• Nora Höflitz
4. semester, Turisme, Kandidat (Kandidatuddannelse)
A shift in consumer behaviour does affect the traditional tourism industry: the evolving sharing economy promotes collaborative or peer-to-peer consumption, which unfolds itself in new services facilitating accommodation sharing and hospitality exchanges. Embracing the idea of interchanging accommodation without a monetary exchange, house swapping developed into a successful global tourism phenomenon that seems to embody some of the core principles of the concept of conscious travel – a notion and movement that takes an utmost interest in the impact of the tourism activity on the destination and consequently promotes considerate consumption. The present study explores and analyses house swapping as a facilitator or even small-scale realization of this alternative form of travel, with the aim of contributing to both knowledge and practice of alternatives to the conventional (mass) tourism system. Building on consumption and consumer behaviour theory and its application within a tourism context, the conceptual interest of the study revolves around three realms: the emergence of a conscious consumer and a new tourist; consumption determinants and approaches to frame alternative (tourism) consumption; and the human tourism system under an alternative ecological model as conceptualized by Pollock (2012a). The research around the question How does House Swapping as a form of collaborative travel move tourist practices and experiences towards the idea of conscious tourism? took a qualitative approach. Based on semi-structured interviews with house swappers and tourism practitioners and visionaries, as well as an analysis of secondary data, the study found house swapping to break away from the conventional (mass) tourism practices that were developed under the industrial model, embracing instead the concept of non-market consumption that revolves around a human dimension. As a form of collaborative travel, the phenomenon establishes a framework for goodwill on which the exchanges build. Focussing in its promotion on intriguing travel experiences, house swapping was also found to constitute a successful approach of embracing and representing conscious travel practices as a ‘hedonistic alternative’. In terms of knowledge, the findings contribute to a better understanding of the house swap phenomenon by illustrating how it frames the tourist consumption. Besides that, the study contributes to a comprehension of the importance of peer-to-peer travel consumption for conscious tourism. In terms of practice, this knowledge proves beneficial for destinations that aim at attracting and embracing more conscious forms of travel, this being especially interesting in connection to the growing trend of sharing cities. In the realm of marketing, the findings indicate that the promotion of conscious travel benefits from a focus on the unique experience, drawing the image of a ‘hedonistic alternative’.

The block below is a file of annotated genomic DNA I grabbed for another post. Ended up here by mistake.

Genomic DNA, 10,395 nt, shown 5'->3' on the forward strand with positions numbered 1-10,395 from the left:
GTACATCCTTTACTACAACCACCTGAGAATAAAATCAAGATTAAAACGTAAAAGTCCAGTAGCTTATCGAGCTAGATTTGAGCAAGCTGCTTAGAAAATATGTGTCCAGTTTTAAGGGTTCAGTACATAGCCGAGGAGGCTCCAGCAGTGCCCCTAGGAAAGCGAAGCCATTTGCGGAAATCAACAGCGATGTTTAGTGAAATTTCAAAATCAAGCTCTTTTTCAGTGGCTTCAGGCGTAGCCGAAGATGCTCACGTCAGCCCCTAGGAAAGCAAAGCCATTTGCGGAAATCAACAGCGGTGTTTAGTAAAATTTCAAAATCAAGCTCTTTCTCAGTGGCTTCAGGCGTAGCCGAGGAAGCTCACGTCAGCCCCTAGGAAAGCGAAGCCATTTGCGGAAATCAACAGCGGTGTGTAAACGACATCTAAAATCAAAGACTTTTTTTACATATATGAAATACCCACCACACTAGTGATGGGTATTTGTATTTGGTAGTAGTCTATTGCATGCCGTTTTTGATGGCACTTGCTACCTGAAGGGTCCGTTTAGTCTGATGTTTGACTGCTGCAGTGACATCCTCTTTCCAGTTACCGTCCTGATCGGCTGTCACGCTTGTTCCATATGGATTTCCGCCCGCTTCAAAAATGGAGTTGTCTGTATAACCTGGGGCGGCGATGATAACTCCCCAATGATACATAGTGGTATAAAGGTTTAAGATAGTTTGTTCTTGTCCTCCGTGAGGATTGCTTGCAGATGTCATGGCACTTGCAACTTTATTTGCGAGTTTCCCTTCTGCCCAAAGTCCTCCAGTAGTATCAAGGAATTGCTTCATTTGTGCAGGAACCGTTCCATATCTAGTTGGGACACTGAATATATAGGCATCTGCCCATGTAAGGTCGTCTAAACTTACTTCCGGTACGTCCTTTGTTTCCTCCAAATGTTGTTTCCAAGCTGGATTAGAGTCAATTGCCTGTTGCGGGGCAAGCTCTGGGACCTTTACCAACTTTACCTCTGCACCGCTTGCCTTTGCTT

Udgivelsesdato2 maj 2014
Antal sider129
ID: 197987110